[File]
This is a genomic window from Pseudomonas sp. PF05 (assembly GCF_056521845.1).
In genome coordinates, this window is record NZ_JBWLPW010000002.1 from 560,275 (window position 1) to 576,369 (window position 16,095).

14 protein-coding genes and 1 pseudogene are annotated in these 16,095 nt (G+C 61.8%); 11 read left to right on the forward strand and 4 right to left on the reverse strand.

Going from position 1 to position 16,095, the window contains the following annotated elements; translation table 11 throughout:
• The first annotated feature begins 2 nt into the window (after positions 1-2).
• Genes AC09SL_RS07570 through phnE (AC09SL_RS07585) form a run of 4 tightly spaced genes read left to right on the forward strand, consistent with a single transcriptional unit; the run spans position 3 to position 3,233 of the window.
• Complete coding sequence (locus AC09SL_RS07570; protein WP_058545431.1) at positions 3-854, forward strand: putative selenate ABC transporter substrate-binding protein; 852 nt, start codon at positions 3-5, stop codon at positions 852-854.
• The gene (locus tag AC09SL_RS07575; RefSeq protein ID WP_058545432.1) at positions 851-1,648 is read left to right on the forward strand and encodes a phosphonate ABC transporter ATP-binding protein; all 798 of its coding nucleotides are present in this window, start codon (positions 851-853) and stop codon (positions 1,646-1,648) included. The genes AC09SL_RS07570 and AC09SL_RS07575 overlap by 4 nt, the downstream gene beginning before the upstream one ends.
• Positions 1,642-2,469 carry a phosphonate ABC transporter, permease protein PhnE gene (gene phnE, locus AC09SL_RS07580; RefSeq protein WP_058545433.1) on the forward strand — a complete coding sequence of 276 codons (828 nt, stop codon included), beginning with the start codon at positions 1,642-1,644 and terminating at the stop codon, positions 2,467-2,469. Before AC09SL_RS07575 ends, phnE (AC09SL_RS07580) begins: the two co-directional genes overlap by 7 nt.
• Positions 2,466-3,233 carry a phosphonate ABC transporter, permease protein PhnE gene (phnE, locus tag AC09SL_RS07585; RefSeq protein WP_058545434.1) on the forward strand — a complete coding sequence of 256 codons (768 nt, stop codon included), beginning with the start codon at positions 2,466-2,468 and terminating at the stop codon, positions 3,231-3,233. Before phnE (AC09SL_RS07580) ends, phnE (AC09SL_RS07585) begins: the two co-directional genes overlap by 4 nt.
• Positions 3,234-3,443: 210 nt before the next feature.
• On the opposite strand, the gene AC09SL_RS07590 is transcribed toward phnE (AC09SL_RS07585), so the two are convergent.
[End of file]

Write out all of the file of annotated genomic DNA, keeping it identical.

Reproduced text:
This is a genomic window from Pseudomonas sp. PF05 (assembly GCF_056521845.1).
In genome coordinates, this window is record NZ_JBWLPW010000002.1 from 560,275 (window position 1) to 576,369 (window position 16,095).

14 protein-coding genes and 1 pseudogene are annotated in these 16,095 nt (G+C 61.8%); 11 read left to right on the forward strand and 4 right to left on the reverse strand.

Going from position 1 to position 16,095, the window contains the following annotated elements; translation table 11 throughout:
• The first annotated feature begins 2 nt into the window (after positions 1-2).
• Genes AC09SL_RS07570 through phnE (AC09SL_RS07585) form a run of 4 tightly spaced genes read left to right on the forward strand, consistent with a single transcriptional unit; the run spans position 3 to position 3,233 of the window.
• Complete coding sequence (locus AC09SL_RS07570; protein WP_058545431.1) at positions 3-854, forward strand: putative selenate ABC transporter substrate-binding protein; 852 nt, start codon at positions 3-5, stop codon at positions 852-854.
• The gene (locus tag AC09SL_RS07575; RefSeq protein ID WP_058545432.1) at positions 851-1,648 is read left to right on the forward strand and encodes a phosphonate ABC transporter ATP-binding protein; all 798 of its coding nucleotides are present in this window, start codon (positions 851-853) and stop codon (positions 1,646-1,648) included. The genes AC09SL_RS07570 and AC09SL_RS07575 overlap by 4 nt, the downstream gene beginning before the upstream one ends.
• Positions 1,642-2,469 carry a phosphonate ABC transporter, permease protein PhnE gene (gene phnE, locus AC09SL_RS07580; RefSeq protein WP_058545433.1) on the forward strand — a complete coding sequence of 276 codons (828 nt, stop codon included), beginning with the start codon at positions 1,642-1,644 and terminating at the stop codon, positions 2,467-2,469. Before AC09SL_RS07575 ends, phnE (AC09SL_RS07580) begins: the two co-directional genes overlap by 7 nt.
• Positions 2,466-3,233 carry a phosphonate ABC transporter, permease protein PhnE gene (phnE, locus tag AC09SL_RS07585; RefSeq protein WP_058545434.1) on the forward strand — a complete coding sequence of 256 codons (768 nt, stop codon included), beginning with the start codon at positions 2,466-2,468 and terminating at the stop codon, positions 3,231-3,233. Before phnE (AC09SL_RS07580) ends, phnE (AC09SL_RS07585) begins: the two co-directional genes overlap by 4 nt.
• Positions 3,234-3,443: 210 nt before the next feature.
• On the opposite strand, the gene AC09SL_RS07590 is transcribed toward phnE (AC09SL_RS07585), so the two are convergent.